perryma191's Travel Journals

perryma191

  • Currently in Rural Areas, Costa Rica

Costa Rica Spring 2011

This records my learning experience in Costa Rica.

Interview in San Luis Abajo

Costa Rica Rural Areas, Costa Rica  |  Apr 28, 2011
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 "And now the whole world lives in big houses. But who in these houses knows how to plant?" 

I walked a good forty-five minutes down the dusty, unpaved road to San Luis Abajo: past the school painted with rainforest mural, past the church behind iron fence, and past those huge-eared Brahman cows by the municipal water installation.  I finally got to the house of Don Guillermo*, where we had an interview scheduled for the morning.  As I walked up the street, the kids--5 or 6 ranging in ages from 4 to 12--clustered together near the driveway entrance having recognized me.  The dog that was with them however, did not recognize me.  Back hair raised, he growled and barked until I gave him a firm "Vayase!" ("Go! Leave! Shoo!").

"Esta su papa?"

"Si, en casa."

As I approached the house, Don Guillermo came out in rubber boots, jeans, and a navy blue t-shirt.  He is stocky, standing 5' 7", with short curly black hair, mustache and goatee.  He welcomed me inside his home.  The bare cement foundation (painted red) and also the corrugated tin roof were typical of most Tico households in San Luis.  The house had been built with government support, and new shiny steel bars made up the house frame.  This was a divergence from my own house built of wood.  The walls, painted a simple white, were bare of decorations.  The television sat in the living room, divided from the small kitchen area by counter space.  Two separate bedrooms broke off from the main room.

We sat together, the children playing sporadically, smiling, attracting attention to themselves.  Dona Maricella came in with coffee, giving me a big hug and a beso.  The older sons, Juan, Milton, and Noe each walked in at odd intervals giving handshakes and hugs.  I had only visited this family once before for an afternoon of work, and already they had fully welcomed me into their home as I would an old friend.From what I had learned of Tico culture, it would have been rude to just get to business right away.  We talked of the family, and how one of his sons living in Colorado (not the state) would be around today.  We talked about my professor and how he was a great friend of the family.  I also learned the whole family was going to the river later.  It was Sunday after all, and what else do you do in San Luis on the weekend?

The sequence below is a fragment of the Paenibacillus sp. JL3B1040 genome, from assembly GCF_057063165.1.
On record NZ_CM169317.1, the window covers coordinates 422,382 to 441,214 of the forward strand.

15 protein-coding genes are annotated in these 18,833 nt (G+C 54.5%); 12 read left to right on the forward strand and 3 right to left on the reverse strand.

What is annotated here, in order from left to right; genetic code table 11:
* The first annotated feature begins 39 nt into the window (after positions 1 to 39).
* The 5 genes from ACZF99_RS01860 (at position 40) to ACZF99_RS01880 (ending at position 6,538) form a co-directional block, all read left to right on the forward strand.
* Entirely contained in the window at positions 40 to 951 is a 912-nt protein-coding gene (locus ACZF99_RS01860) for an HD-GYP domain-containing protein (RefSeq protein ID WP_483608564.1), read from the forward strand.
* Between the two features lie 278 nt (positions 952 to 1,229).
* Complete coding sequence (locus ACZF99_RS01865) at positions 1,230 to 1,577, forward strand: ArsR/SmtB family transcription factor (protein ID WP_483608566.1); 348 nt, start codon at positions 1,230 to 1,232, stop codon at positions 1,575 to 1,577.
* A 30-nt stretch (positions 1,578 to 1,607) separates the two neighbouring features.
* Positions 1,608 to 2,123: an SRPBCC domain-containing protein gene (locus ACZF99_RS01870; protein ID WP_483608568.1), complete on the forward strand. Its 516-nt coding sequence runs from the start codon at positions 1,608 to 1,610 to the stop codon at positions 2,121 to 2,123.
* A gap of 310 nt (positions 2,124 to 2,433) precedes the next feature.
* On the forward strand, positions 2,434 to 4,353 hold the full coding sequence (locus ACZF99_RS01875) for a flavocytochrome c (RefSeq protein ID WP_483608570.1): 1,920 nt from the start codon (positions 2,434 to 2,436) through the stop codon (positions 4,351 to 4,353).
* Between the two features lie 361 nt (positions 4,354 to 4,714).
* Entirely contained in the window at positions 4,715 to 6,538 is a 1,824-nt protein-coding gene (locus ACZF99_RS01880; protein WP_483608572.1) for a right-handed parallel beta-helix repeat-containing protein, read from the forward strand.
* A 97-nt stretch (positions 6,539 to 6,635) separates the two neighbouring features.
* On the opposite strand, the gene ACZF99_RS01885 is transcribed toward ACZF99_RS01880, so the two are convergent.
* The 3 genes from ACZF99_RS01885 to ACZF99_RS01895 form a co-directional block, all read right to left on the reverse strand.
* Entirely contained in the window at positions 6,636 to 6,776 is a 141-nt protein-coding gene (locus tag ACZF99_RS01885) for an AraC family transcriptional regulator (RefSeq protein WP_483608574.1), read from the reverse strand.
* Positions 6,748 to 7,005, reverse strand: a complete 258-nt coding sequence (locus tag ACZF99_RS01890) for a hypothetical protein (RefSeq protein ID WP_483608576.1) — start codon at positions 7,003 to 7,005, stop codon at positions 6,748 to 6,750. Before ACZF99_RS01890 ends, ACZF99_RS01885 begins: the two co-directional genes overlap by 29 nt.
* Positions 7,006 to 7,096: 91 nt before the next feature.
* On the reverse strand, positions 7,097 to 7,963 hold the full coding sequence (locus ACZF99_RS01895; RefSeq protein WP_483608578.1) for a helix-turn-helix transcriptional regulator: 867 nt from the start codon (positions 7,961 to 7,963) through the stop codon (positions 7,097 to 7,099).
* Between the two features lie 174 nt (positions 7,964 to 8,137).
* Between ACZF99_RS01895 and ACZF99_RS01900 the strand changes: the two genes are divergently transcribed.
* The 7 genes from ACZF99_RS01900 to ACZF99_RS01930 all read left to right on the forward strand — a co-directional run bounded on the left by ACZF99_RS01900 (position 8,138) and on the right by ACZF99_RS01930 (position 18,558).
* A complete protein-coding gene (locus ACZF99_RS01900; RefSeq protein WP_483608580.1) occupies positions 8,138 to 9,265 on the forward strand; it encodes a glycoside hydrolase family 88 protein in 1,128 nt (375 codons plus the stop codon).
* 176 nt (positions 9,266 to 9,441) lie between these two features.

After a good fifteen or twenty minutes, and after several more family members and friends had come in and out with greetings all around, I brought up the interview."So my project is about farms and how they help families meet their needs.  I have my questions here on this sheet, and I want to let you look at them if you still want to participate."I handed him the folded sheet of paper with a dozen or so questions about what products are produced on the farm, what foods are important for families, and a few relating topics like these to cross-generational continuity and way of life (not phrased like that of course).  He looked the paper over silently as I sipped my coffee.  He agreed, and the children were told to go play outside.  I turned on the recorder and we began.  

He owns no farm; a landowning neighbor allows him to farm about 2 hectares.  There is a small square of land near his house, and the larger chunk of the parcel is a half an hour walk down the road and up another mountain.  He grows a variety: chamole and tiquisque (tubers native to Central America), corn, beans, plantains, bananas, sugar cane, bamboo, and a few other things.  What he grows goes to feed his family (he has 11 children, some of whom are now adults, but many of whom are children), and shares a little bit with all the neighbors.  He also sells to Quakers in Santa Elena (or perhaps to friends; in Monteverde, Quakers are referred to as "Los Amigos").  He grows organically, because chemicals are bad for health.